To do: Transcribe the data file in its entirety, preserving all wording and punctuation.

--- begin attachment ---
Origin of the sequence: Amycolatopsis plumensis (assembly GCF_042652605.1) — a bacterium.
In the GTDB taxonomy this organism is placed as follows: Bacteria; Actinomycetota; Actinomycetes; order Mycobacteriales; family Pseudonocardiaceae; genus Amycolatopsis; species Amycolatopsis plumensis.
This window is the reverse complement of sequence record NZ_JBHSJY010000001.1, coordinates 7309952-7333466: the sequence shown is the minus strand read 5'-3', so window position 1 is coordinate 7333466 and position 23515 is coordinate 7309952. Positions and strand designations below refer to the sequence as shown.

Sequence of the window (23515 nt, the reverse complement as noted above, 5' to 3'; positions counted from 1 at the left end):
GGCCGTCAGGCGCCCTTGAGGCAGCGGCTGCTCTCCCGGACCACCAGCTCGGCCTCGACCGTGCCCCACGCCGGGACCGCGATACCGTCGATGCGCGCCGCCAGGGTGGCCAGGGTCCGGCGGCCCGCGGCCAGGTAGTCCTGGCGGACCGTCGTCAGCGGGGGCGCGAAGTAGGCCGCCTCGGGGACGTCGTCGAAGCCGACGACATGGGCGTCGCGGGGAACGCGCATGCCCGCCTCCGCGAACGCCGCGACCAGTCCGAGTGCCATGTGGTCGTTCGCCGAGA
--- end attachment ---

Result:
Origin of the sequence: Amycolatopsis plumensis (assembly GCF_042652605.1) — a bacterium.
In the GTDB taxonomy this organism is placed as follows: Bacteria; Actinomycetota; Actinomycetes; order Mycobacteriales; family Pseudonocardiaceae; genus Amycolatopsis; species Amycolatopsis plumensis.
This window is the reverse complement of sequence record NZ_JBHSJY010000001.1, coordinates 7309952-7333466: the sequence shown is the minus strand read 5'-3', so window position 1 is coordinate 7333466 and position 23515 is coordinate 7309952. Positions and strand designations below refer to the sequence as shown.

Sequence of the window (23515 nt, the reverse complement as noted above, 5' to 3'; positions counted from 1 at the left end):
GGCCGTCAGGCGCCCTTGAGGCAGCGGCTGCTCTCCCGGACCACCAGCTCGGCCTCGACCGTGCCCCACGCCGGGACCGCGATACCGTCGATGCGCGCCGCCAGGGTGGCCAGGGTCCGGCGGCCCGCGGCCAGGTAGTCCTGGCGGACCGTCGTCAGCGGGGGCGCGAAGTAGGCCGCCTCGGGGACGTCGTCGAAGCCGACGACATGGGCGTCGCGGGGAACGCGCATGCCCGCCTCCGCGAACGCCGCGACCAGTCCGAGTGCCATGTGGTCGTTCGCCGAGA